"The 21st Century Conservation Service Corps will be a way for our nation's young people to work on conservation and outdoor recreation initiatives that drive America's economy and to find new ways to connect to their communities and build their careers," Salazar said. "The conservation-service movement is steeped in rich history dating back to the Civilian Conservation Corps in 1933. I am confident that this committee of dedicated individuals with vast experience in conservation, outdoor recreation and youth employment will create a system to train and employ the next generation of conservationists."

The committee - composed of representatives of the nation's conservation, service and workforce development groups along with representatives from federal agencies - will provide Salazar and Vilsack advice on a framework for the Conservation Service Corps' organizational structure; certification criteria for Corps providers and members; strategies to overcome existing barriers to successful program implementation; partnership opportunities with outside organizations and pathways for Corps participants to pursue future conservation, community engagement and natural resource careers.

"We heard from people across the country about the importance and urgency of connecting our young people with America's Great Outdoors," said Secretary Vilsack. "Providing meaningful work opportunities on our public lands will help youth gain important skills, develop our next generation of conservation stewards, and accomplish needed work related to our natural and cultural resources. This committee will help the Federal Government to work more effectively and efficiently with our partners to accomplish these goals."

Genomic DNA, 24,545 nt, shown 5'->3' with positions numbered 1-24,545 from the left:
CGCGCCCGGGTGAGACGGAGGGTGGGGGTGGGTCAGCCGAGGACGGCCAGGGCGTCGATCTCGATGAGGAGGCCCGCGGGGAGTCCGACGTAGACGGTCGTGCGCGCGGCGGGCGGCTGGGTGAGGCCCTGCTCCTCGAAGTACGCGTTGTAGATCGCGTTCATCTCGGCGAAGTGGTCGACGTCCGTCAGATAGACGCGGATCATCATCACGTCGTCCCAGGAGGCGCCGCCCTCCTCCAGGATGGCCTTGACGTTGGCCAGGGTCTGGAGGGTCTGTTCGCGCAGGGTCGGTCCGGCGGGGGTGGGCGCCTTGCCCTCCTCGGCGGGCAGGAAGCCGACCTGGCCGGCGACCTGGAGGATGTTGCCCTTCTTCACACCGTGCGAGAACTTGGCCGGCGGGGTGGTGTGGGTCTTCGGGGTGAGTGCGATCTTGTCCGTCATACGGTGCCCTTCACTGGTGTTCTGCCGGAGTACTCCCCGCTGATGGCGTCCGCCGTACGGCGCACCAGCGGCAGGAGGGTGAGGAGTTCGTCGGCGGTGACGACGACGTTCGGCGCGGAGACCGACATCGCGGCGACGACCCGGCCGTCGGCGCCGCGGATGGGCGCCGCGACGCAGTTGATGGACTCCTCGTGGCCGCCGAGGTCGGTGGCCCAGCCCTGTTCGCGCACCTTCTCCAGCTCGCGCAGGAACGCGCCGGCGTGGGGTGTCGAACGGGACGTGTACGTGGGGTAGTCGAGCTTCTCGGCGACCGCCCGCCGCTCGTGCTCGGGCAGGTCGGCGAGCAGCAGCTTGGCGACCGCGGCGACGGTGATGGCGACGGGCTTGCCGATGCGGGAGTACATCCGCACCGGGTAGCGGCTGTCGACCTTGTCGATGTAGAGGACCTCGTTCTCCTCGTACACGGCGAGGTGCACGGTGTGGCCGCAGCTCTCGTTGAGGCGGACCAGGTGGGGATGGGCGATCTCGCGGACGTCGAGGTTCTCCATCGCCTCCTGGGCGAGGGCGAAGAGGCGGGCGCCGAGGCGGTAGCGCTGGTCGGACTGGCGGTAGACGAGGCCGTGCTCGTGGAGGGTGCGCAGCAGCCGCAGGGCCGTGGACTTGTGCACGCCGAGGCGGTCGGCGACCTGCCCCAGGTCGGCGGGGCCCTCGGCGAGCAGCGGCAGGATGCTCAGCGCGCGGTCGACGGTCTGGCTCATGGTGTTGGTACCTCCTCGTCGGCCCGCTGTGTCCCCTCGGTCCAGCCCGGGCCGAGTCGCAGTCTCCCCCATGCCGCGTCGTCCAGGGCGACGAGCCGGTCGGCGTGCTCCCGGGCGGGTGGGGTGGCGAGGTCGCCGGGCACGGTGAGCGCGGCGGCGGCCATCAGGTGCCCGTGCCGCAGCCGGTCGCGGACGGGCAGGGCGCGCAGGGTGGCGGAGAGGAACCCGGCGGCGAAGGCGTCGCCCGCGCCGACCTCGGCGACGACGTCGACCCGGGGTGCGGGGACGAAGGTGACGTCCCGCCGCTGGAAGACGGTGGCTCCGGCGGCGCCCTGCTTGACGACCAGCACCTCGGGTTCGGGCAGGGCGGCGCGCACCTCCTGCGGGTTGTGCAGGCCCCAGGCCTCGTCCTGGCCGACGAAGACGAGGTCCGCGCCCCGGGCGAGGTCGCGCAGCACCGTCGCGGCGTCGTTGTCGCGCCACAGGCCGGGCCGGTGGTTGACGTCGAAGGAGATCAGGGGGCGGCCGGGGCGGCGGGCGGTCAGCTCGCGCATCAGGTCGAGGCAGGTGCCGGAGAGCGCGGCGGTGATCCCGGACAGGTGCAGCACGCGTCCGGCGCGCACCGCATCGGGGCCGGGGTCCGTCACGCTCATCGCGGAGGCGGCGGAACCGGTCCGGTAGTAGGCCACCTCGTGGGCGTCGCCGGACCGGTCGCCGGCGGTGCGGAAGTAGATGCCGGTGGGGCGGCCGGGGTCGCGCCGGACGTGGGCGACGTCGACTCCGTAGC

Today's announcement builds on the promise made to the American public during the America's Great Outdoors listening sessions to take their recommendations and move them forward, as well as Secretary Salazar's initiative to establish youth employment and education as a priority for Interior by creating the Office of Youth in the Great Outdoors. Interior is the only federal agency to have a Secretarial-level office dedicated to providing Department-wide leadership, coordination, direction and oversight of youth employment and education programs.